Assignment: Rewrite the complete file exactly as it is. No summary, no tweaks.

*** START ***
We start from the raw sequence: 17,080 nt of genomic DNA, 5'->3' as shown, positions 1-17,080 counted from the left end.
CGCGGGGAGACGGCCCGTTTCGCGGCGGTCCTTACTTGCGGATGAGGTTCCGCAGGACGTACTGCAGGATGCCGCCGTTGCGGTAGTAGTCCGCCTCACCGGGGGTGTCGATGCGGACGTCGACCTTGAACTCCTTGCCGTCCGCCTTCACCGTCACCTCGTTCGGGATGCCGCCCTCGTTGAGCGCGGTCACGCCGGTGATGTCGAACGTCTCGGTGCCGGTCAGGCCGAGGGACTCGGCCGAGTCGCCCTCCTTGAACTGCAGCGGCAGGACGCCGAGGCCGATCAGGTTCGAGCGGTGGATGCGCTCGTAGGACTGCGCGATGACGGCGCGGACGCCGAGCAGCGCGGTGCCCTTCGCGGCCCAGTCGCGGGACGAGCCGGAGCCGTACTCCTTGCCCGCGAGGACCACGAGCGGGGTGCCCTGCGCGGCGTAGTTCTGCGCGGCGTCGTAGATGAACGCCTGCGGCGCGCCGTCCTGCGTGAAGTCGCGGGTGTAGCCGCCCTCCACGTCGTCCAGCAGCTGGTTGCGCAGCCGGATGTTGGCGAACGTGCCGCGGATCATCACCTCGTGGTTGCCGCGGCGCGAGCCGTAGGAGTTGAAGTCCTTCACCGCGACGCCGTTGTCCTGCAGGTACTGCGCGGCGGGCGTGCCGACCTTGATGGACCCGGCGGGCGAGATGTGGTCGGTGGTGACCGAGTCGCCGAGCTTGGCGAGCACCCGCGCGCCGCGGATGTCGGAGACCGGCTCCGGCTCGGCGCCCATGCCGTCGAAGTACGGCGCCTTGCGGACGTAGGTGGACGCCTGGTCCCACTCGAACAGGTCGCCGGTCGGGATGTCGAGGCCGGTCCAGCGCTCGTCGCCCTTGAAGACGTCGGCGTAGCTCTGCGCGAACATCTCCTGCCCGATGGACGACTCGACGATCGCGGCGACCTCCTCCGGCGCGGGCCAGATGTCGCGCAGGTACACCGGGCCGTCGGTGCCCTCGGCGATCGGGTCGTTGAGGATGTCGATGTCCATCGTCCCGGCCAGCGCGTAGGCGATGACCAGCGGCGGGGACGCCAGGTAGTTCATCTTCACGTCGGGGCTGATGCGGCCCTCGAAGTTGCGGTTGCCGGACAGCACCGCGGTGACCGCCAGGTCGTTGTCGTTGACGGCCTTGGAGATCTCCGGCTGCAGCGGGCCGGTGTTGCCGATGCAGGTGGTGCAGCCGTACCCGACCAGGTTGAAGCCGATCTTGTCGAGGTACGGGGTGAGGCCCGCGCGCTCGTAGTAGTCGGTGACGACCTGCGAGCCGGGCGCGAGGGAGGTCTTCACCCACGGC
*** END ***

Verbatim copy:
We start from the raw sequence: 17,080 nt of genomic DNA, 5'->3' as shown, positions 1-17,080 counted from the left end.
CGCGGGGAGACGGCCCGTTTCGCGGCGGTCCTTACTTGCGGATGAGGTTCCGCAGGACGTACTGCAGGATGCCGCCGTTGCGGTAGTAGTCCGCCTCACCGGGGGTGTCGATGCGGACGTCGACCTTGAACTCCTTGCCGTCCGCCTTCACCGTCACCTCGTTCGGGATGCCGCCCTCGTTGAGCGCGGTCACGCCGGTGATGTCGAACGTCTCGGTGCCGGTCAGGCCGAGGGACTCGGCCGAGTCGCCCTCCTTGAACTGCAGCGGCAGGACGCCGAGGCCGATCAGGTTCGAGCGGTGGATGCGCTCGTAGGACTGCGCGATGACGGCGCGGACGCCGAGCAGCGCGGTGCCCTTCGCGGCCCAGTCGCGGGACGAGCCGGAGCCGTACTCCTTGCCCGCGAGGACCACGAGCGGGGTGCCCTGCGCGGCGTAGTTCTGCGCGGCGTCGTAGATGAACGCCTGCGGCGCGCCGTCCTGCGTGAAGTCGCGGGTGTAGCCGCCCTCCACGTCGTCCAGCAGCTGGTTGCGCAGCCGGATGTTGGCGAACGTGCCGCGGATCATCACCTCGTGGTTGCCGCGGCGCGAGCCGTAGGAGTTGAAGTCCTTCACCGCGACGCCGTTGTCCTGCAGGTACTGCGCGGCGGGCGTGCCGACCTTGATGGACCCGGCGGGCGAGATGTGGTCGGTGGTGACCGAGTCGCCGAGCTTGGCGAGCACCCGCGCGCCGCGGATGTCGGAGACCGGCTCCGGCTCGGCGCCCATGCCGTCGAAGTACGGCGCCTTGCGGACGTAGGTGGACGCCTGGTCCCACTCGAACAGGTCGCCGGTCGGGATGTCGAGGCCGGTCCAGCGCTCGTCGCCCTTGAAGACGTCGGCGTAGCTCTGCGCGAACATCTCCTGCCCGATGGACGACTCGACGATCGCGGCGACCTCCTCCGGCGCGGGCCAGATGTCGCGCAGGTACACCGGGCCGTCGGTGCCCTCGGCGATCGGGTCGTTGAGGATGTCGATGTCCATCGTCCCGGCCAGCGCGTAGGCGATGACCAGCGGCGGGGACGCCAGGTAGTTCATCTTCACGTCGGGGCTGATGCGGCCCTCGAAGTTGCGGTTGCCGGACAGCACCGCGGTGACCGCCAGGTCGTTGTCGTTGACGGCCTTGGAGATCTCCGGCTGCAGCGGGCCGGTGTTGCCGATGCAGGTGGTGCAGCCGTACCCGACCAGGTTGAAGCCGATCTTGTCGAGGTACGGGGTGAGGCCCGCGCGCTCGTAGTAGTCGGTGACGACCTGCGAGCCGGGCGCGAGGGAGGTCTTCACCCACGGC